A couple of decades who could have imagined that a gust of wind wafting across a Wyoming plain could power an air conditioner as far off as Southern California? But it very well may be happening soon. This week on Sea Change Radio, host Alex Wise speaks with Shalini Ramanathan, a Texas-based wind energy consultant who gives us a peek into new advances in the wind industry and how these are enabling wind to blow open our nation’s interstate power grid.
Then, we hear from the mayor of Sebastopol, California, Michael Kyes, who told us last year about how his town passed some controversial, yet effective solar power ordinances to get off of fossil fuels and make this humble municipality a trailblazer in the shift to sustainability.
This week on Sea Change Radio, we hear from the Research Director of the Carbon Tracker Initiative, James Leaton. He discusses his organization’s ongoing effort to inform the public about the quantities of fossil fuels and greenhouse gasses various companies are emitting. His team’s findings have been important talking points for Bill McKibben and 350.org‘s recent divestment campaign.
Next, host Alex Wise speaks with Graham Bergh, the founder of Resource Revival, a small company that collects tons of bicycle parts each month from bike shops all over the US. to create beautiful, low carbon-footprint, everyday products like picture frames and candle holders.
Last year, Pulitzer Prize-winning author and energy consultant Daniel Yergin published his long-awaited sequel to the The Prize called The Quest: Energy, Security, and the Remaking of the Modern World. The New York Times called this follow-up “even better… than the first. It is searching, impartial and alarmingly up to date.” The Prize provides readers with an overview of the modern energy industry and posits that peak oil, the premise that the world’s oil supply is being rapidly depleted, is an out-dated theory and that with new discoveries in shale gas, we’ve instead reached a comfortable plateau when it comes to ferreting out fossil fuels from the ground.[amazon-product align=”right”]0865716951[/amazon-product]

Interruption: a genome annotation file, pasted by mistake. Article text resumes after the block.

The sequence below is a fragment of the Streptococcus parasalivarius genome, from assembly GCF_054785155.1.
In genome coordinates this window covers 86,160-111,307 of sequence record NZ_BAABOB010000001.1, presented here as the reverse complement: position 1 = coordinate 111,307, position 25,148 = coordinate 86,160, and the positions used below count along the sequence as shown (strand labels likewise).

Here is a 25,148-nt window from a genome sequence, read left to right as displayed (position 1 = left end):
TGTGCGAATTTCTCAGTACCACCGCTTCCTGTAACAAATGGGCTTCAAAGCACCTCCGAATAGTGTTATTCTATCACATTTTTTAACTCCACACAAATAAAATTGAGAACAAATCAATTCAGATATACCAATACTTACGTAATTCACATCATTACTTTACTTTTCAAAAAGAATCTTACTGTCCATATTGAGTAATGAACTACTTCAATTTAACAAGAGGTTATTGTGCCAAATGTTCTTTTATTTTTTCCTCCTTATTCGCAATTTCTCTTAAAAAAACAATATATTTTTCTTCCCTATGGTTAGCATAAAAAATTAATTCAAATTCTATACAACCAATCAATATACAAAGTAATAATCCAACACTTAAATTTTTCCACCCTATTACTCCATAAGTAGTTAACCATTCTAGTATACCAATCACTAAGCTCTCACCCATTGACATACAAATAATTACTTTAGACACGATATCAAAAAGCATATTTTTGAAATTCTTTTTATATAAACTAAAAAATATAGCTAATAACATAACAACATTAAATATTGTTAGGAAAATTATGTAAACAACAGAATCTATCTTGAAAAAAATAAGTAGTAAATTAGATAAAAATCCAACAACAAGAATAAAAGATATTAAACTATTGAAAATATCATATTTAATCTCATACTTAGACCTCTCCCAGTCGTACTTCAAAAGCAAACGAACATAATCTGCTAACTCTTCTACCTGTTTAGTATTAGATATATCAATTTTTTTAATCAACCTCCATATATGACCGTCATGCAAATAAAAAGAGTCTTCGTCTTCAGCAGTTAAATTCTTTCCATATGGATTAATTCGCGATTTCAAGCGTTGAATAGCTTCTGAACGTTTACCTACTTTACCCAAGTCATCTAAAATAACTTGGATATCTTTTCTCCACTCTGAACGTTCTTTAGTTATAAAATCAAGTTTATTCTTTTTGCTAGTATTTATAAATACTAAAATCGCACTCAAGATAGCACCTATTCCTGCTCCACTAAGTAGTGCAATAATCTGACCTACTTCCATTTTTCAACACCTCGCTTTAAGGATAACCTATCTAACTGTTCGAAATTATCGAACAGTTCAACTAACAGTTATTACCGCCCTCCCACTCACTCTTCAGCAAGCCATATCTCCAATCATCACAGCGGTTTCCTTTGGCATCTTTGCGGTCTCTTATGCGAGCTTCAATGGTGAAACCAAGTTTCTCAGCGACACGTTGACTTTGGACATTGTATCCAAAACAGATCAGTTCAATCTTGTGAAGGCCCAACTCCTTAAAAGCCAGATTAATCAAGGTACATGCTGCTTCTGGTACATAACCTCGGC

This week’s guest on Sea Change Radio, Richard Heinberg, an author, a senior fellow at the Post-Carbon Institute and a leading environmentalist, fundamentally disagrees with many of Dr. Yergin’s ideas. And while both The Prize and The Quest are certainly recommended reading for Sea Change Radio listeners, Mr. Heinberg and host Alex Wise discuss why Dr. Yergin’s view of reality differs so greatly from his own.
Auto racing, also known as burning tons of fossil fuel to drive really fast in circles, has got to be one of the most environmentally unfriendly uses of a motor vehicle. But both of this week’s guests on Sea Change Radio are professional race car drivers who, despite being at opposite ends of the political spectrum, are trying to spread their eco-friendly messages to 75 million racing fans, perhaps not the most receptive audience. First, host Alex Wise speaks to Leilani Münter, an up and coming driver on the ARCA stock car racing circuit. Münter is a politically liberal, vegetarian and self-proclaimed “hippie chick” who’s tapping into a whole new set of green sponsors for her racing team. Then, we hear from Ward Burton, who spent 17 years as a NASCAR driver. Burton is a political conservative who now heads the Ward Burton Wildlife Foundation and is trying to turn kids onto hunting and fishing to help cure what he calls a “nature deficit disorder” plaguing the next generation of American adults.
Here’s a link to a special screening of The Cove in San Rafael, CA on June 21st with Ric O’Barry, Louie Psihoyos and Leilani Münter’s brother-in-law, Bob Weir of the Grateful Dead.
The meltdown at the nuclear power plant in Fukushima is enlivening discussions on alternative energy around dinner tables and across debate platforms everywhere. People who call themselves environmentalists tend to agree on the need to curtail human reliance on fossil fuels, including the pervasive use of coal in generating electricity. That same level of consensus cannot be found, however, on the topic of nuclear power. Nuclear energy and environmentalism have traditionally been thought of as incongruous, yet our guest today on Sea Change Radio offers a logic to solve the paradox. Jesse Jenkins, the Director of Energy and Climate Policy at the Breakthrough Institute, a think tank that advocates for innovative solutions to energy and climate challenges, believes that nuclear power ought to be a significant part of a more sustainable energy plan. Listen as Sea Change Radio host Alex Wise asks him about the risks, real and perceived, and how the catastrophe in Japan affects his views on nuclear power. For more, here’s a piece that Jenkins recently co-wrote for The Atlantic titled Nuclear as Usual: Why Fukushima Will Change Less Than You Think.
Last week on Sea Change Radio, we heard from renowned energy expert Vaclav Smil, as he spoke about his book, Energy Transitions, the future of electric vehicles and why he has largely avoided the media spotlight up to now. This week, the second part of host Alex Wise‘s discussion with Professor Smil, as they discuss the ins and outs of fossil fuel – from peak oil to the Alberta tar sands and natural gas fracking – as well as some possible ways to help solve America’s energy puzzle.